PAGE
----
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In Colombia, there's an indigenous process with a complex cycle of production that creates sheets of flexible resin derived from a small tree without harming the tree in the process. Because the complicated process is so laborious, it isn’t possible to mechanize it for mass production. Therefore, the people involved are integral to the process. The resin is called Mopa-Mopa and the process of applying it is called Barniz de Pasto (Pasto Varnish). It was produced by indigenous people long before Europeans came to the region. Like many indigenous processes, the harvesting of Mopa-Mopa and the ancestral knowledge of the Pasto varnish application process is under threat of being lost due to deforestation and agricultural encroachment. In this article from Rebekah Frank, learn about the Barniz de Pasto process with Tatiana Apráez, a jewelry artist who incorporates Mopa-Mopa in her contemporary jewelry work. She's interested in not only the history and beauty of the process but is also invested in keeping the knowledge of the harvesters and skilled artisans from being lost and the subsequent breakdown of the production chain. Originally printed in Surface magazine, https://www.surfacedesign.org/journal/about-the-journal/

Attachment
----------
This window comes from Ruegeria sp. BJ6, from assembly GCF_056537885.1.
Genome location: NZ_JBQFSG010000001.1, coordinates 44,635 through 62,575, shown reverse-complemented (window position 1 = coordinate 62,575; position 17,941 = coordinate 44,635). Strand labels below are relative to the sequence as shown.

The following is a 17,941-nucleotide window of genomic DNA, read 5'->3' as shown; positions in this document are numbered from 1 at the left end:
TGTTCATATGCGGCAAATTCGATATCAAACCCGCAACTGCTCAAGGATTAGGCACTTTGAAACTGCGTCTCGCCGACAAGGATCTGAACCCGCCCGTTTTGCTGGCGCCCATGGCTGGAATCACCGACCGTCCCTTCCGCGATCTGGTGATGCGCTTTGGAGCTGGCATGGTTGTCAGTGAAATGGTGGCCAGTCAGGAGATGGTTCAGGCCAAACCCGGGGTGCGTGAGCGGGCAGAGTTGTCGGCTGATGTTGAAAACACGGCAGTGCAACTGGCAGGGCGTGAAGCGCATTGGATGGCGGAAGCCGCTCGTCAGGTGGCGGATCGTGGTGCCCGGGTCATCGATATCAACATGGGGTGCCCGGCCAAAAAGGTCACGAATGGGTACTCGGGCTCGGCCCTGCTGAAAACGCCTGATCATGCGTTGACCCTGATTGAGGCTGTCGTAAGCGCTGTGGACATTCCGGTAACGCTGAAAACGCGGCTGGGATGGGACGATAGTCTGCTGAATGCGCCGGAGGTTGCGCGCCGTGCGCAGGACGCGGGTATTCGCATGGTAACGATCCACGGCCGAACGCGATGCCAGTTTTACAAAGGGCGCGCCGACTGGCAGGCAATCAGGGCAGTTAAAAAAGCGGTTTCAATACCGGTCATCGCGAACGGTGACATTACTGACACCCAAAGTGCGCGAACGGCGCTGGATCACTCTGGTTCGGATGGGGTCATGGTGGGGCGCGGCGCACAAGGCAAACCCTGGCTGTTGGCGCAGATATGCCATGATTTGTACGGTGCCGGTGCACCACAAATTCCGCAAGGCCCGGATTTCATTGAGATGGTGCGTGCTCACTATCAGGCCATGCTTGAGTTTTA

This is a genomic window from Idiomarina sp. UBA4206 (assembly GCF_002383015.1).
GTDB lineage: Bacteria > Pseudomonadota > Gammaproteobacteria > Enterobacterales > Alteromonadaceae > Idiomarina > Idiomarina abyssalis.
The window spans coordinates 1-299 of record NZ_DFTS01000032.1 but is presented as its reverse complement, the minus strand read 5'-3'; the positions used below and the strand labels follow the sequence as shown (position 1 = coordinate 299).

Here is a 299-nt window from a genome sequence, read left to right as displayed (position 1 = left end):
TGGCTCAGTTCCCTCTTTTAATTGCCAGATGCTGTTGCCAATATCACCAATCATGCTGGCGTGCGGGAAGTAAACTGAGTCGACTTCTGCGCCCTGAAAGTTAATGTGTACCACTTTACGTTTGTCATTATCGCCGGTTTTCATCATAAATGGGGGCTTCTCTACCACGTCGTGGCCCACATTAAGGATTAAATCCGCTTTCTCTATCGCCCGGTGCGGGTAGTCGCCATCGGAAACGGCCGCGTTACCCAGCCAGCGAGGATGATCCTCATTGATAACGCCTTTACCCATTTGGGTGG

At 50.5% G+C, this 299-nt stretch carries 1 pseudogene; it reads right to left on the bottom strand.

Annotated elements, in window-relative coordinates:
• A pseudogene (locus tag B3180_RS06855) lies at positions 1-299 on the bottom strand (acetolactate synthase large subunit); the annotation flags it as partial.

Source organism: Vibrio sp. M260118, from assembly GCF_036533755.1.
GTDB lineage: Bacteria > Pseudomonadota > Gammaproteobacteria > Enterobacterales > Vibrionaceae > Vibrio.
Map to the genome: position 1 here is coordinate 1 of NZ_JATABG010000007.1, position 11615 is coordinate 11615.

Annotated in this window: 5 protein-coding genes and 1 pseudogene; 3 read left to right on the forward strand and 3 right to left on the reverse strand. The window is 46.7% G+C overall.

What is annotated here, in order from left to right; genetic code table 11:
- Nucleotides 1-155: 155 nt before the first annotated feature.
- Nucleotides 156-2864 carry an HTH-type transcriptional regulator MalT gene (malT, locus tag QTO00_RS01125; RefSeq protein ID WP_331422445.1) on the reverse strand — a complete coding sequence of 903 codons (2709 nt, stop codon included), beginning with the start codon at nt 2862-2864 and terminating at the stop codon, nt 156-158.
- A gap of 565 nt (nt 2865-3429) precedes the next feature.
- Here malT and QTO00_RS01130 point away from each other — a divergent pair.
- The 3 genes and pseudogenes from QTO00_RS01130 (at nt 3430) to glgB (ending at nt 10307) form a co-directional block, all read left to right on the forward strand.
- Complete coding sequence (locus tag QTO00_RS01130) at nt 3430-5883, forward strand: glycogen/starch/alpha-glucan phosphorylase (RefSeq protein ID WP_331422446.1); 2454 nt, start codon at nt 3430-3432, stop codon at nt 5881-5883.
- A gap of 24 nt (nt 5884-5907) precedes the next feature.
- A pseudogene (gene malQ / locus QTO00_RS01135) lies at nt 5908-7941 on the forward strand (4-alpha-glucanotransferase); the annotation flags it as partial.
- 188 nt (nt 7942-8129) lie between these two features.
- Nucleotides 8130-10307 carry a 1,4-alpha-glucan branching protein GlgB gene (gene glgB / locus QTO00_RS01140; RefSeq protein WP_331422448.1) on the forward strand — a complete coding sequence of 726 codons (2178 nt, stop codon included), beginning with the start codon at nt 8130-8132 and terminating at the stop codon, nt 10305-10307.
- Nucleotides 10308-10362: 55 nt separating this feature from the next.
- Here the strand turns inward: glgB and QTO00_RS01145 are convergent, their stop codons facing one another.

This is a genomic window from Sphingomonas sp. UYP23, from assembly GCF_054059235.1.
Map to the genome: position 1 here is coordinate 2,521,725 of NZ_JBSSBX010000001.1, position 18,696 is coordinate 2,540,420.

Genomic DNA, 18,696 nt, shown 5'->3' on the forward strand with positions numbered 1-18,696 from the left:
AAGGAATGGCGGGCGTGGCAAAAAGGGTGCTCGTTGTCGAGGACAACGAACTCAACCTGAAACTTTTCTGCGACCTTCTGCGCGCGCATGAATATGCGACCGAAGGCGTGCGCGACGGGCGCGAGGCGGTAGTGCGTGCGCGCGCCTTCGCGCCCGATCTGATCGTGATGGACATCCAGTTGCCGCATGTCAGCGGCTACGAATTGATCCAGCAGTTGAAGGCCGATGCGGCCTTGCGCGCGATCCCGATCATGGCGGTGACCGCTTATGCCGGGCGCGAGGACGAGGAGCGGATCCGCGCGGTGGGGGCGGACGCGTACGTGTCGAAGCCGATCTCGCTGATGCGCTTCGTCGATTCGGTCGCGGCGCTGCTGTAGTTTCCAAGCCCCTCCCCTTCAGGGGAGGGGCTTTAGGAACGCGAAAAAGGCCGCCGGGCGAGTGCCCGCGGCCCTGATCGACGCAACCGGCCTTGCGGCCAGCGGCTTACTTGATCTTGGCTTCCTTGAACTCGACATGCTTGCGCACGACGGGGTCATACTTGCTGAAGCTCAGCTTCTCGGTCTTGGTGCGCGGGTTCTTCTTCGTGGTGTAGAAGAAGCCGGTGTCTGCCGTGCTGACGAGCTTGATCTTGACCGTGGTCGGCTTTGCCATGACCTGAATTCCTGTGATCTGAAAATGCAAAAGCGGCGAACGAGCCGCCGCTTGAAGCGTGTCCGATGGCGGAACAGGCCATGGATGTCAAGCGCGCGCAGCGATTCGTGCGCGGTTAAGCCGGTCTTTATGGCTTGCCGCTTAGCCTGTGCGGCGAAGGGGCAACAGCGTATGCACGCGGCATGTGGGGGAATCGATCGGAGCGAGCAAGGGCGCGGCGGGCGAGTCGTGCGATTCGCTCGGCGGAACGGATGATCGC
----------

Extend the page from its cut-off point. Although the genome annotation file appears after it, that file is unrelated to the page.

Title: 
The Very Human Production Process Of Mopa-Mopa and Pasto Varnish
Author(s): 
Rebekah Frank
Artist(s): 
Tatiana Apráez, Maestro Germán Obando
Topic: 
Barniz de Pasto, Pasto Varnish
Publication Year: 
2020
Discipline: 
Barniz de Pasto (Pasto Varnish)
Relevant Country(s): 
Colombia
Material: 
Mopa-mopa
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